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294Comparative Drama ity—and the contradictory claim that Renaissance art invalidated its own truth-claims equally by maintaining or undercutting the conventions of realism. For example, Howe claims that naturalistic art "calls our attention ... by its very skill" to "its skill at seeming" (p. 55) but also that non-naturalistic art declares its constructed nature because realistic "conventions are so badly maintained as to be transparently artificial" (p. 38). AU art's main thrust, in other words, is to betray itself as illusion: "The art of resemblance always implies this artificial, represented nature" (p. 55). The first problem with this deconstructive statement as art theory is that it does not match our experience of art. The second is that it tells us nothing about the particular work examined . The statement functions, in fact, as an evasion of critical practice rather than as critical practice itself. Happily, though, since Shakespeare exploited his theatrical medium variously to explore, in image and language, the problem of human artifice, Howe's chapters about the plays are able to show us much more, assessing different characters ' struggles with interestingly distinct meaning systems and providing new and discrete insights into their struggles according to the deconstructive /Buddhist model. It is refreshing to read a critical study by a writer who not only declares a personal moral investment in his methodology but also designs his readings not just as lessons in Shakespearean characterization but as practical commentary on life experience (saying, for example, that Shakespeare discloses Nirvana, or "the samsaric [value-laden] world with all its uncertainties faced so fully that, freed from attachment to it, we can engage it with curiosity and joy" [p. 48|). Since Buddhism provides this practical advice and deconstructionism does not. however, the Derridean quotations are primarily encumbrances to an otherwise valuable series of readings, and deconstructionism as a whole seems summoned by Howe only to give his book a certain poststructuralist cachet. It is far more enjoyable to read Howe's clear and rational description of dizzying Nirvana consciousness as induced by Shakespeare than to struggle with Handsome Derrida's dizzying prose, which, whatever its mystical aim. induces nothing of the sort. GRACE TIFFANY University of New Orleans Robert Watson. The Rest Is Silence: Death as Annihilation in the English Renaissance. Berkeley, Los Angeles, and London: University of California Press, 1995. Pp. xiv +416. $52.00. Robert Watson's argument is that English Renaissance authors, facing death with a fear of annihilation, responded by transforming the banal and brutal nature of death into heroic images while at the same Reviews295 time questioning and even parodying that impulse to disguise a disagreeable reality. Torn by a conflicting view of death as reunion with God and as the permanent annihilation of the self. Renaissance literature incessantly lapses from its surface narrative of divine promise into one of repressed anxiety. This is not to argue that English writers were covert atheists, but to see that religious controversy bred skepticism about the whole enterprise of Christian assurance regarding the afterlife . A Freudian terminology is essential to Watson's method, as in his criticism generally. Renaissance literature, in his view, "helps to disguise the conflict between the psychological necessity known as narcissism and the physical necessity known as mortality" (p. I ). He acknowledges Ernest Becker's The Denial of Death (a book that has also meant a great deal to me) as a primary inspiration for this present study. For both Freud and Becker, fear of death is a great continuum in human society and culture, so much so that our attitudes remain essentially those of primitive man. for all our attempts to mythologize death. Civilization is in good part a record of this unceasing struggle. The Renaissance becomes a moment of special focus only in that it presents us with a shift from redemption of the group to that of the individual conscience, immeasurably heightening the burden of mortality. Worldly conduct could no longer be adduced as a reliable guide to eternal destiny: purgatory was banished by the Reformers; even ordinary funeral rites came under attack. Geographical and astronomical discoveries had the effect of challenging the concept of a stable, divinely ordered universe, leaving humankind...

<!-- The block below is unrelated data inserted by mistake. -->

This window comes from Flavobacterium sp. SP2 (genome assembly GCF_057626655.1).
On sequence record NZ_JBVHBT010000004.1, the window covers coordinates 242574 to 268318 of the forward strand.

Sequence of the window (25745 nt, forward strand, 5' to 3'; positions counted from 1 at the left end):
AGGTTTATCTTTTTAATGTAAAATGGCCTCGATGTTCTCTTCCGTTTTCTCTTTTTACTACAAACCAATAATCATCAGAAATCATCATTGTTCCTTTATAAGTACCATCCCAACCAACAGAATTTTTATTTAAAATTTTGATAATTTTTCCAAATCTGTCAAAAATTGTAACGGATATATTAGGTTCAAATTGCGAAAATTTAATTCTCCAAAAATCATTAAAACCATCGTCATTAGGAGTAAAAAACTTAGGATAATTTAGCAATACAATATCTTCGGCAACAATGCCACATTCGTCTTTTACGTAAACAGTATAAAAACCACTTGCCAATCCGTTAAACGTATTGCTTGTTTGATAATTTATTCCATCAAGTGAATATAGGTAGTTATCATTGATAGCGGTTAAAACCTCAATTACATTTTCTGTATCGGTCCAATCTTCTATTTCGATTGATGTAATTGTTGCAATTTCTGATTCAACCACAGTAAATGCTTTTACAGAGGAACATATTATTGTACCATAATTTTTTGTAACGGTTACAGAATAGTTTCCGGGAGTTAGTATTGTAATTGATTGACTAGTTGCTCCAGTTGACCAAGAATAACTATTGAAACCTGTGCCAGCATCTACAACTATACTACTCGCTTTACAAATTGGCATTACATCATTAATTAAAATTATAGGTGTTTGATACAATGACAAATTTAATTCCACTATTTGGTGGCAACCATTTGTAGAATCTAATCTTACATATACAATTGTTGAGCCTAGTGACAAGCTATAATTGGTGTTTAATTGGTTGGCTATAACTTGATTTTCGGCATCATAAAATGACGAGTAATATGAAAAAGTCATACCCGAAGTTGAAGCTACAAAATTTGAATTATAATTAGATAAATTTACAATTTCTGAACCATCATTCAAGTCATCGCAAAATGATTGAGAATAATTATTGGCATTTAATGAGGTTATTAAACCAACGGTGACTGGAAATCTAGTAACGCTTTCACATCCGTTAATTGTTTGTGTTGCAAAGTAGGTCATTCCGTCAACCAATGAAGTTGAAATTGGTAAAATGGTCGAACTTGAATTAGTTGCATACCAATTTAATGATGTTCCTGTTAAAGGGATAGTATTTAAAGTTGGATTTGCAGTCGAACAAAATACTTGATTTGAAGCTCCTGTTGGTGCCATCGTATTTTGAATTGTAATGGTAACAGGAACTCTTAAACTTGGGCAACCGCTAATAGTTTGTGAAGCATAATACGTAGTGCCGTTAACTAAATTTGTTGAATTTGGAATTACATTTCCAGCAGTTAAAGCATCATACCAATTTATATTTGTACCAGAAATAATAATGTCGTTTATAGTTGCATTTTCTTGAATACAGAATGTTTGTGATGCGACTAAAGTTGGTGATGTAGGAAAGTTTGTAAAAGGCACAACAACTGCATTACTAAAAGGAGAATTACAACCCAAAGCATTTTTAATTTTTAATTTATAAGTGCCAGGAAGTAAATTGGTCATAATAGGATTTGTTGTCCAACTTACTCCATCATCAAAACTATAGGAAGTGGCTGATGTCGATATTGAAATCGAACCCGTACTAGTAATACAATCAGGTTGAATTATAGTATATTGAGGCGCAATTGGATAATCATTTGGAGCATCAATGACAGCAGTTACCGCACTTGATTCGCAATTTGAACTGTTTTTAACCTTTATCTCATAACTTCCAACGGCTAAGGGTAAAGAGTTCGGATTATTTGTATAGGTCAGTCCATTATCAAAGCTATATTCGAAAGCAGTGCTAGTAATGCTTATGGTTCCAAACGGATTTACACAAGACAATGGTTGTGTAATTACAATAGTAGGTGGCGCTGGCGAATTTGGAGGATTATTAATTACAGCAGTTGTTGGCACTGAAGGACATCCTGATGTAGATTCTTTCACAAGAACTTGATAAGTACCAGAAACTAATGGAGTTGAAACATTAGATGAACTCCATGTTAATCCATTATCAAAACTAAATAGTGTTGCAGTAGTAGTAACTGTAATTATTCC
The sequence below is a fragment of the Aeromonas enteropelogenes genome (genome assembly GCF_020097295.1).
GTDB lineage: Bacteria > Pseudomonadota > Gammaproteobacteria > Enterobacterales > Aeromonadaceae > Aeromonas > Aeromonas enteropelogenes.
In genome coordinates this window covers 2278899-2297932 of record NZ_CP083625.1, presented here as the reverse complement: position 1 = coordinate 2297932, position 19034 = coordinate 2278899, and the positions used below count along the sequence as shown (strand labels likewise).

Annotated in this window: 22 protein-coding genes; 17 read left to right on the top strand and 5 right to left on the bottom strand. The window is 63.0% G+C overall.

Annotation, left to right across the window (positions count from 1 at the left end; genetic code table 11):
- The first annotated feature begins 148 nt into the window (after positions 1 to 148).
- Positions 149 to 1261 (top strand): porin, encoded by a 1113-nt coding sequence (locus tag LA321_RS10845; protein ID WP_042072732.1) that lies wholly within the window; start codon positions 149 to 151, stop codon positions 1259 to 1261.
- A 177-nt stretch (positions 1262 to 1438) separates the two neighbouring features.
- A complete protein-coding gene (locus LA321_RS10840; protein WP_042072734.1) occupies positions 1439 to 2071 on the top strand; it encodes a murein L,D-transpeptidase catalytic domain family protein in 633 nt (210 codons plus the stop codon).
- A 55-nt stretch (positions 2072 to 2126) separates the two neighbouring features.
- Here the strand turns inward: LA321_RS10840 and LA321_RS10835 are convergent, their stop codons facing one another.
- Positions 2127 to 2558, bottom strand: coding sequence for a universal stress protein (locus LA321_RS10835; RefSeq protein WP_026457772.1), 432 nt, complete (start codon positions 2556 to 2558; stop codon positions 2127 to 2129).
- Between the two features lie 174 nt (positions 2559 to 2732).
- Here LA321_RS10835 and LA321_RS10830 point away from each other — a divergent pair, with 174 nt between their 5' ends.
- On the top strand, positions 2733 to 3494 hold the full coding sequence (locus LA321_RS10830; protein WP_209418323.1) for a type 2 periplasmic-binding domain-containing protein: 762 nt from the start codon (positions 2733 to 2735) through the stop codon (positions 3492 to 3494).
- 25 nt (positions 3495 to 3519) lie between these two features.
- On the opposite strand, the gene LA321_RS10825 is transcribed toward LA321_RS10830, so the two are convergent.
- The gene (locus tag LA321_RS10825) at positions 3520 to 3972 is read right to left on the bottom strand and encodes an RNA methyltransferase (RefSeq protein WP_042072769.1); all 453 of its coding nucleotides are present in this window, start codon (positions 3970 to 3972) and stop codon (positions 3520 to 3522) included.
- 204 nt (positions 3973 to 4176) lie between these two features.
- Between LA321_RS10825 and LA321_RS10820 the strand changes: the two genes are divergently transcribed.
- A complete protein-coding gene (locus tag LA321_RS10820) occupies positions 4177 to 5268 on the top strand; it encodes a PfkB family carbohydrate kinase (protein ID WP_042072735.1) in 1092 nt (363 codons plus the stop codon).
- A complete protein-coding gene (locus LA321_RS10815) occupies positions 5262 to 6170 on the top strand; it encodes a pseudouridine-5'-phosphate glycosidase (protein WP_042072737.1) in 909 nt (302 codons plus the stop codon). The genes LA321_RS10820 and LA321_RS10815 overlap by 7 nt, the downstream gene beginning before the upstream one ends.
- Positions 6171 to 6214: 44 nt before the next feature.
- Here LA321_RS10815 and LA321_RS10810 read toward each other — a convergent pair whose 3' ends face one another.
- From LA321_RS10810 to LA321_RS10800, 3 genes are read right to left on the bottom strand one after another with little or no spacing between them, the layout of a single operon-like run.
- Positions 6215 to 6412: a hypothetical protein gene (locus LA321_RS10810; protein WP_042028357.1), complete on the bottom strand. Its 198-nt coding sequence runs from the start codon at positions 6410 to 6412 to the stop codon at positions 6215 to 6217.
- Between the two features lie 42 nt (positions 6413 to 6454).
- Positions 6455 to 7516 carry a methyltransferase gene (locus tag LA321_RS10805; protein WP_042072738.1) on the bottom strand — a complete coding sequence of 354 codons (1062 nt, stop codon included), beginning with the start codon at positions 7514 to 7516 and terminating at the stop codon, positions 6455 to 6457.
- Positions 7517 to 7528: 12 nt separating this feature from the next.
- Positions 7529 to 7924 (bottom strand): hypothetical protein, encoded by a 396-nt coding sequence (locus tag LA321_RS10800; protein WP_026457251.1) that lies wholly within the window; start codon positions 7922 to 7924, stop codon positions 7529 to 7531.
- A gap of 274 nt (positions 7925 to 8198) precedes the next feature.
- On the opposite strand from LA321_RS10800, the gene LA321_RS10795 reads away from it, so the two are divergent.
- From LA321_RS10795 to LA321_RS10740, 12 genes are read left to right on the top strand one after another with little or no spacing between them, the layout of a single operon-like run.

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pp. 294-298
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